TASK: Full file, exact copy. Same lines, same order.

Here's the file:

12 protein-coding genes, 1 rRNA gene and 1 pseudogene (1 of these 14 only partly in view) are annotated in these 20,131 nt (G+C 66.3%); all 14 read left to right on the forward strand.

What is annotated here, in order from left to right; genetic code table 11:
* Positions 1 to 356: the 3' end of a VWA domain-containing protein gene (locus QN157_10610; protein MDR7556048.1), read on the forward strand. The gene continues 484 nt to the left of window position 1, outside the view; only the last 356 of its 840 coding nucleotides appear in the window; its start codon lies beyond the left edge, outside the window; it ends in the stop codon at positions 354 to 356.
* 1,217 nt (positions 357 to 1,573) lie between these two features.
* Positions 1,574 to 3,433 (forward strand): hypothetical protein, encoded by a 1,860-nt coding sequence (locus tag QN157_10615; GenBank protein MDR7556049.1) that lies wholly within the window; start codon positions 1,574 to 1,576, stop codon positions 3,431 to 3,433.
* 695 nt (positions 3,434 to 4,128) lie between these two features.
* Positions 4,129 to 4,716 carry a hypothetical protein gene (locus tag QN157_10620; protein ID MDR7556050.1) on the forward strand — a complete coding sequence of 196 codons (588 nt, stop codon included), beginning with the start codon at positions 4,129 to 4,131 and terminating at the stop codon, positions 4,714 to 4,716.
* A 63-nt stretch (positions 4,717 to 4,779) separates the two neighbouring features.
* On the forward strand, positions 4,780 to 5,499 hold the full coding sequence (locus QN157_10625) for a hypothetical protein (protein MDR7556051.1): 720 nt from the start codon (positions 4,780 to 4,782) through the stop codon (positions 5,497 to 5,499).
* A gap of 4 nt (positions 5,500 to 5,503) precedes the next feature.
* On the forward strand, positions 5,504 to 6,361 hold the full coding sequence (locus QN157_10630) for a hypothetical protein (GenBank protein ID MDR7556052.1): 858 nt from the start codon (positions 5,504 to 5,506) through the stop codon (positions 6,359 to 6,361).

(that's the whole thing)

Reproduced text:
12 protein-coding genes, 1 rRNA gene and 1 pseudogene (1 of these 14 only partly in view) are annotated in these 20,131 nt (G+C 66.3%); all 14 read left to right on the forward strand.

What is annotated here, in order from left to right; genetic code table 11:
* Positions 1 to 356: the 3' end of a VWA domain-containing protein gene (locus QN157_10610; protein MDR7556048.1), read on the forward strand. The gene continues 484 nt to the left of window position 1, outside the view; only the last 356 of its 840 coding nucleotides appear in the window; its start codon lies beyond the left edge, outside the window; it ends in the stop codon at positions 354 to 356.
* 1,217 nt (positions 357 to 1,573) lie between these two features.
* Positions 1,574 to 3,433 (forward strand): hypothetical protein, encoded by a 1,860-nt coding sequence (locus tag QN157_10615; GenBank protein MDR7556049.1) that lies wholly within the window; start codon positions 1,574 to 1,576, stop codon positions 3,431 to 3,433.
* 695 nt (positions 3,434 to 4,128) lie between these two features.
* Positions 4,129 to 4,716 carry a hypothetical protein gene (locus tag QN157_10620; protein ID MDR7556050.1) on the forward strand — a complete coding sequence of 196 codons (588 nt, stop codon included), beginning with the start codon at positions 4,129 to 4,131 and terminating at the stop codon, positions 4,714 to 4,716.
* A 63-nt stretch (positions 4,717 to 4,779) separates the two neighbouring features.
* On the forward strand, positions 4,780 to 5,499 hold the full coding sequence (locus QN157_10625) for a hypothetical protein (protein MDR7556051.1): 720 nt from the start codon (positions 4,780 to 4,782) through the stop codon (positions 5,497 to 5,499).
* A gap of 4 nt (positions 5,500 to 5,503) precedes the next feature.
* On the forward strand, positions 5,504 to 6,361 hold the full coding sequence (locus QN157_10630) for a hypothetical protein (GenBank protein ID MDR7556052.1): 858 nt from the start codon (positions 5,504 to 5,506) through the stop codon (positions 6,359 to 6,361).